In Roman Gaul, every important town had an amphitheatre, where gladiators and wild animals met their (usually grisly) ends. Few examples have survived, but Arles (like nearby Nîmes) has preserved its colosseum largely intact. At 136m long, 107m wide and 21m tall, built around AD 90, the oval-shaped amphitheatre would have held 21,000 baying spectators. Though the structure has suffered down the centuries, it's still evocative of the might and capabilities of Roman civilisation. Entry is on the northern side.
Following the fall of the Roman Empire during the 5th century AD, the amphitheatre became a defensive fortress, with the addition of four corner towers by the Moors. Over subsequent centuries, a 'town within a town' grew up within its walls, containing more than 200 houses and two chapels, all of which had to be razed when the amphitheatre was returned to its original use in the 1820s.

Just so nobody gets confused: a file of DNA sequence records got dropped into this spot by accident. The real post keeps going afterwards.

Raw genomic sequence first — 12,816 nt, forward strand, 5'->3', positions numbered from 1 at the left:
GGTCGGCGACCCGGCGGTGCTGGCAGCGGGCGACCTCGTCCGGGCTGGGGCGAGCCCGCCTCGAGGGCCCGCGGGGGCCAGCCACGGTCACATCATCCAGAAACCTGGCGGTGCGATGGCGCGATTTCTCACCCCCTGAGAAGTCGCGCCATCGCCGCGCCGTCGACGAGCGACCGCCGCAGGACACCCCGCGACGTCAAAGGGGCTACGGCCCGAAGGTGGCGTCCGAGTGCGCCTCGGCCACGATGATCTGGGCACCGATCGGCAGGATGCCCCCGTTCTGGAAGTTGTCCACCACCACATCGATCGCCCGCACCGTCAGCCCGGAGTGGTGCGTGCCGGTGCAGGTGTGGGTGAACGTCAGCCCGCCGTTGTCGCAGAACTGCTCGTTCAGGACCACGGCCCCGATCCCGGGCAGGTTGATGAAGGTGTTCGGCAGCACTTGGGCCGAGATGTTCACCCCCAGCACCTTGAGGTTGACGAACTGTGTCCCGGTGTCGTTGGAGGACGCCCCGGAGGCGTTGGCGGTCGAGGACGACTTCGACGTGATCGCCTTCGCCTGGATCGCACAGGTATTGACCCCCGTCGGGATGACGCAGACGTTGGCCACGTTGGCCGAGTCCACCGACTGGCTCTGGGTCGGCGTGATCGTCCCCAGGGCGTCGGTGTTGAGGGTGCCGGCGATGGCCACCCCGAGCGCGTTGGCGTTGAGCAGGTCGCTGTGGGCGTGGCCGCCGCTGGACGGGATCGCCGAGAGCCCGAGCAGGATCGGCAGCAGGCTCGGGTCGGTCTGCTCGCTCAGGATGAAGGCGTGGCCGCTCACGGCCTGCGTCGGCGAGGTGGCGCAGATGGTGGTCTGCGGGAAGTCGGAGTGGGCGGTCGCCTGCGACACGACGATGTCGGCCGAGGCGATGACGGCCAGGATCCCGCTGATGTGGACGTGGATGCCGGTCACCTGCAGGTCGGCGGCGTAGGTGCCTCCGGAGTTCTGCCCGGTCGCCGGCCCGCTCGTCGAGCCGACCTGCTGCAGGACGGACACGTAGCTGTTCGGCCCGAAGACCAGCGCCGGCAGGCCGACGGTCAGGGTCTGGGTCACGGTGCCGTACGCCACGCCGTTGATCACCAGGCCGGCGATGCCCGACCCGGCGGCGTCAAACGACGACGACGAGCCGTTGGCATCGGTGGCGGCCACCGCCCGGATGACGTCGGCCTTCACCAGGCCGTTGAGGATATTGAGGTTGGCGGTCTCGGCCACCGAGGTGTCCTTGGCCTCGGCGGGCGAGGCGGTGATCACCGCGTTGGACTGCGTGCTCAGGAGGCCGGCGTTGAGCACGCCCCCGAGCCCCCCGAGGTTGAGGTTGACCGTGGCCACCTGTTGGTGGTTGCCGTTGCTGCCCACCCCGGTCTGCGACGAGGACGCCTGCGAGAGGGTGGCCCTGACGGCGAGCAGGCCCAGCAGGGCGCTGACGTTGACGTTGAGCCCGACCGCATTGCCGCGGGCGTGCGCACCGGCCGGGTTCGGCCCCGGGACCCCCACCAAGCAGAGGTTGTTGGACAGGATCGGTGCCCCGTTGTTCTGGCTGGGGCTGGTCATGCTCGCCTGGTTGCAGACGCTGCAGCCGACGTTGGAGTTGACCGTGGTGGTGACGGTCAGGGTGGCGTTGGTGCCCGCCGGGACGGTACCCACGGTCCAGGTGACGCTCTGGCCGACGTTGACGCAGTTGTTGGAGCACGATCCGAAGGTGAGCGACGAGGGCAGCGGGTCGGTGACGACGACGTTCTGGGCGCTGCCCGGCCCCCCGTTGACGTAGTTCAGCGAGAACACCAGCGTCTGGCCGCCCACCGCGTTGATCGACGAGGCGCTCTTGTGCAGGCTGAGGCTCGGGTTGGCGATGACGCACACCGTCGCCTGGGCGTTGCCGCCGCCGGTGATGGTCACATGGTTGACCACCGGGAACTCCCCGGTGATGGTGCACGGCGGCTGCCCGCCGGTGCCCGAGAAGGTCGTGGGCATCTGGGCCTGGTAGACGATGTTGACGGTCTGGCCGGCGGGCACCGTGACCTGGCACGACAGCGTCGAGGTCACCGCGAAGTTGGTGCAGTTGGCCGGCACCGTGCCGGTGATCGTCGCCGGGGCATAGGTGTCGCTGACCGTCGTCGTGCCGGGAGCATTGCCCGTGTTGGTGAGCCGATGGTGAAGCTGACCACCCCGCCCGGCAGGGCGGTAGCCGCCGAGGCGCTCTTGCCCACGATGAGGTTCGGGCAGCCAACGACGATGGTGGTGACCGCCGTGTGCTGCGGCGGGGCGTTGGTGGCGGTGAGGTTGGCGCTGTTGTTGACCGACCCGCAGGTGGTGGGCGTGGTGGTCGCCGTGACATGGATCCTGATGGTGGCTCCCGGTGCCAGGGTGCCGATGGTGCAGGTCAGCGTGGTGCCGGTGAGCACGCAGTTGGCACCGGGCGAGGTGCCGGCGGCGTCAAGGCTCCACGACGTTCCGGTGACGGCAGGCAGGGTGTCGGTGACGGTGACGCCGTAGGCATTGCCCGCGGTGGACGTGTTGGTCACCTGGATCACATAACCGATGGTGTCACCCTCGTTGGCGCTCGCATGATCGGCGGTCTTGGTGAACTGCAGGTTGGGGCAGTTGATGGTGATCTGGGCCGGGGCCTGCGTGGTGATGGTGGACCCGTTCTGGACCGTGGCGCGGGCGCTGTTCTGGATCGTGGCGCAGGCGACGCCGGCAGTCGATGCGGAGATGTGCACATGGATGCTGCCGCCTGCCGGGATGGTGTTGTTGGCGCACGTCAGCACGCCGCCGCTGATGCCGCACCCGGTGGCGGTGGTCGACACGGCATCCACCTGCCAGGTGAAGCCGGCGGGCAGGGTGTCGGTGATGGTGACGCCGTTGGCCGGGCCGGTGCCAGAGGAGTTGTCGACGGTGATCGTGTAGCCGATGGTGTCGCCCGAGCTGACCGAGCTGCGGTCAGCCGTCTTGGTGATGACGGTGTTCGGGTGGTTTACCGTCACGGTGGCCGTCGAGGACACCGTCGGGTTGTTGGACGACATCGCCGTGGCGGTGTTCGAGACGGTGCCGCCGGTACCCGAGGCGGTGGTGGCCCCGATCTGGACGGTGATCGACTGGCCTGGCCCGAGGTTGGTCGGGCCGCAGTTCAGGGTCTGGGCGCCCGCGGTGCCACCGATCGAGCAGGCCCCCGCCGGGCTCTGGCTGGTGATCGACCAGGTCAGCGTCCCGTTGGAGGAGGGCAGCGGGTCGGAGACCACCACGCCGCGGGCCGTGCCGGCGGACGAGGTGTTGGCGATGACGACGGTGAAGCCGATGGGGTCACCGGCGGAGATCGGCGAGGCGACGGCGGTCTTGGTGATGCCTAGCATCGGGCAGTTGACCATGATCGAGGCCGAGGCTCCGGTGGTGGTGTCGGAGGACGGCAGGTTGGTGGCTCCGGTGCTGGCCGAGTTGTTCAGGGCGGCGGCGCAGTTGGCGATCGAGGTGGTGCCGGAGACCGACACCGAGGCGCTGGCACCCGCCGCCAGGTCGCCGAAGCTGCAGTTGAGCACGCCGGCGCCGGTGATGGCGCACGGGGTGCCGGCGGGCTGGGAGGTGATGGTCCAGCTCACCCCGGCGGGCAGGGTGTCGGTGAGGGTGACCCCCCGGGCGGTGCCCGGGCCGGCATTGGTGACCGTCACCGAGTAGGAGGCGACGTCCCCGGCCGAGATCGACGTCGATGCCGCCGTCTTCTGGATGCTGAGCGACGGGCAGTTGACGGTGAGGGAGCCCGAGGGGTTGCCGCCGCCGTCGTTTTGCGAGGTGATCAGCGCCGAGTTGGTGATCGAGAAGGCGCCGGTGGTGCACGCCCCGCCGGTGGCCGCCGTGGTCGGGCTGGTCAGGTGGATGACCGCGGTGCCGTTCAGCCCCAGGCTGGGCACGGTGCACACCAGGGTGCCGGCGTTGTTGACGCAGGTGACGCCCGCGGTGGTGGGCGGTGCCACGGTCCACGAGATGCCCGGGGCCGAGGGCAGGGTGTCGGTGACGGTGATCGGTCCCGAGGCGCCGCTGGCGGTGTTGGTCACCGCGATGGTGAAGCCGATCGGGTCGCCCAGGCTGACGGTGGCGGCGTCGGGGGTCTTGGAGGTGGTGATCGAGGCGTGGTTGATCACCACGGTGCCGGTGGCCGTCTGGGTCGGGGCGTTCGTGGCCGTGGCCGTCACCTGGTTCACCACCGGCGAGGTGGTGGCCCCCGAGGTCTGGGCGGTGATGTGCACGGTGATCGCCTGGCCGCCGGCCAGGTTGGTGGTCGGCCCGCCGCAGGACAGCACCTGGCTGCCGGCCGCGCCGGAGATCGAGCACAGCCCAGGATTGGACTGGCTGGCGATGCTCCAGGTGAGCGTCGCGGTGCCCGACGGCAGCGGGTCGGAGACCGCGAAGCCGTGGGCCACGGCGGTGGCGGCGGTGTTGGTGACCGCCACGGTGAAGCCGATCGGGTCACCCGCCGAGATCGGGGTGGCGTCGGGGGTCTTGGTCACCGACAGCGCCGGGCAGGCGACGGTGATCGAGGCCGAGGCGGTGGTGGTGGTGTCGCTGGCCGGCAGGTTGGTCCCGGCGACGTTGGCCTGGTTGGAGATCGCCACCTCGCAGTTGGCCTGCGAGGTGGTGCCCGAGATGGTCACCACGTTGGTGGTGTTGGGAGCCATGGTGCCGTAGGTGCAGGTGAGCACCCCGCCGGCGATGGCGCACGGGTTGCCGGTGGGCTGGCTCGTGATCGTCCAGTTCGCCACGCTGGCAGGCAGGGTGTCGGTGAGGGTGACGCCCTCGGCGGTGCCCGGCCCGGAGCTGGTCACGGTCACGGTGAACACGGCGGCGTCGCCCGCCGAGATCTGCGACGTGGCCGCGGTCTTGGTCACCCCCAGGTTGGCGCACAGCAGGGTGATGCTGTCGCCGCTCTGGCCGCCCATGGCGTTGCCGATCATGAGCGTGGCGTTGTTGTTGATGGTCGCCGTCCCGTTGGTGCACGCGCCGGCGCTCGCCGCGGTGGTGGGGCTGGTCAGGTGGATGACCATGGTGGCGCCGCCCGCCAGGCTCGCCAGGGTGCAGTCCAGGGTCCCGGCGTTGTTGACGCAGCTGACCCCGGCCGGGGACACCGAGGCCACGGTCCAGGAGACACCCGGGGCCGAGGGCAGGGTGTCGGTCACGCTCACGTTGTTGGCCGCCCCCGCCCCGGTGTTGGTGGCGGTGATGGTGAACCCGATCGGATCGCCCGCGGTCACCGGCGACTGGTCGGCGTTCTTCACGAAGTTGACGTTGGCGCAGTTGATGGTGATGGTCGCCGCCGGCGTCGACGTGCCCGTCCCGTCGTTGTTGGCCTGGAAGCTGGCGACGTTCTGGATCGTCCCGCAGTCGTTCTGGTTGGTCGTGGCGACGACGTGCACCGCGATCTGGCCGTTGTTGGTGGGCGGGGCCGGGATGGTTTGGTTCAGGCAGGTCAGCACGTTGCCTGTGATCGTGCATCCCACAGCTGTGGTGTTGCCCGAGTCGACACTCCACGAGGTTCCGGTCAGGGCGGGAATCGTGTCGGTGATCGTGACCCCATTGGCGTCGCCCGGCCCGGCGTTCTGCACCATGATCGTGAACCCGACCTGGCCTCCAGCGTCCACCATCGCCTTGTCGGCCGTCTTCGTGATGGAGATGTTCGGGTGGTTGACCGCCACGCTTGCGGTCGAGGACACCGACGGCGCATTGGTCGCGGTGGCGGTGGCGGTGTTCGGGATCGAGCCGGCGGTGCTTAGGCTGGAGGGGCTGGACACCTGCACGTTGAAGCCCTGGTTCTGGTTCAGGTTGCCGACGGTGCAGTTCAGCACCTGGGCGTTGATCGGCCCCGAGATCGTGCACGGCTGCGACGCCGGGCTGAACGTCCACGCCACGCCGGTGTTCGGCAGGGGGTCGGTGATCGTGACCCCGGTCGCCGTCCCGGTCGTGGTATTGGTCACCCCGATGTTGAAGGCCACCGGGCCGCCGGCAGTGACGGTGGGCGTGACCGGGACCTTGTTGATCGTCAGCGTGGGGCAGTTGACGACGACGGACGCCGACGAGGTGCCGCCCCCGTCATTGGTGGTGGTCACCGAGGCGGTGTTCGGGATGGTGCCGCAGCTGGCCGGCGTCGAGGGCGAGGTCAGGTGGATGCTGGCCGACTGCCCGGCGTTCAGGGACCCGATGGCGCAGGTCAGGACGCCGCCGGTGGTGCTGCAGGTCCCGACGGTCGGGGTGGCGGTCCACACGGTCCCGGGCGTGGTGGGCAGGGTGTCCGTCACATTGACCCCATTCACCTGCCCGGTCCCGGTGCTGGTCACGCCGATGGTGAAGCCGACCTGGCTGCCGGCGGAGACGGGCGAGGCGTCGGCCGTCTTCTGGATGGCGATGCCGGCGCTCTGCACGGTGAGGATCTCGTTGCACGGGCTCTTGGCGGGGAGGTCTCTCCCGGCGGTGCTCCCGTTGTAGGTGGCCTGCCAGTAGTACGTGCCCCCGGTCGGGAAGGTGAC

Much of the structure's original architecture remains, including terraces, galleries and even the original Roman drainage system. Its design was inspired by the Roman Colosseum, although on a much smaller scale.
Today the structure is used to host outdoor spectacles, concerts, races and the corrida – bullfighting that is banned in most parts of France and which has come under intense scrutiny for its cruelty.
Tickets for most events are sold at the ticket office next to the entrance, on the north side.